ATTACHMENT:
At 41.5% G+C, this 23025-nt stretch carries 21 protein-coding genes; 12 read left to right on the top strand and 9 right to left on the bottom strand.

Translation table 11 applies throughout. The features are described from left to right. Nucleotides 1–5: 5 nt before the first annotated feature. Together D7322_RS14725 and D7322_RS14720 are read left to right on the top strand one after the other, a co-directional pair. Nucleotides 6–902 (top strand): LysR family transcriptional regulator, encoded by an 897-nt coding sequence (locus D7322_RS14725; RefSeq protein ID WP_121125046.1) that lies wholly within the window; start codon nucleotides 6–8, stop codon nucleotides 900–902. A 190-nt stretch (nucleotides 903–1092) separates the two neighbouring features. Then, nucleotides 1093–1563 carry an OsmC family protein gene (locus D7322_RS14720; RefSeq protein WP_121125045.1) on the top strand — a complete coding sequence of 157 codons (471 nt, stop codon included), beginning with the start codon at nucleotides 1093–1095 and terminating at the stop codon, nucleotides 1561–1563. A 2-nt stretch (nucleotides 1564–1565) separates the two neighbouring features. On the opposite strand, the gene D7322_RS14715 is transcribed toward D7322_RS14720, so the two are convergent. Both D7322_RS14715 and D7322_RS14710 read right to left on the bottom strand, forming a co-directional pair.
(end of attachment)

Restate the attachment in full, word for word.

At 41.5% G+C, this 23025-nt stretch carries 21 protein-coding genes; 12 read left to right on the top strand and 9 right to left on the bottom strand.

Translation table 11 applies throughout. The features are described from left to right. Nucleotides 1–5: 5 nt before the first annotated feature. Together D7322_RS14725 and D7322_RS14720 are read left to right on the top strand one after the other, a co-directional pair. Nucleotides 6–902 (top strand): LysR family transcriptional regulator, encoded by an 897-nt coding sequence (locus D7322_RS14725; RefSeq protein ID WP_121125046.1) that lies wholly within the window; start codon nucleotides 6–8, stop codon nucleotides 900–902. A 190-nt stretch (nucleotides 903–1092) separates the two neighbouring features. Then, nucleotides 1093–1563 carry an OsmC family protein gene (locus D7322_RS14720; RefSeq protein WP_121125045.1) on the top strand — a complete coding sequence of 157 codons (471 nt, stop codon included), beginning with the start codon at nucleotides 1093–1095 and terminating at the stop codon, nucleotides 1561–1563. A 2-nt stretch (nucleotides 1564–1565) separates the two neighbouring features. On the opposite strand, the gene D7322_RS14715 is transcribed toward D7322_RS14720, so the two are convergent. Both D7322_RS14715 and D7322_RS14710 read right to left on the bottom strand, forming a co-directional pair.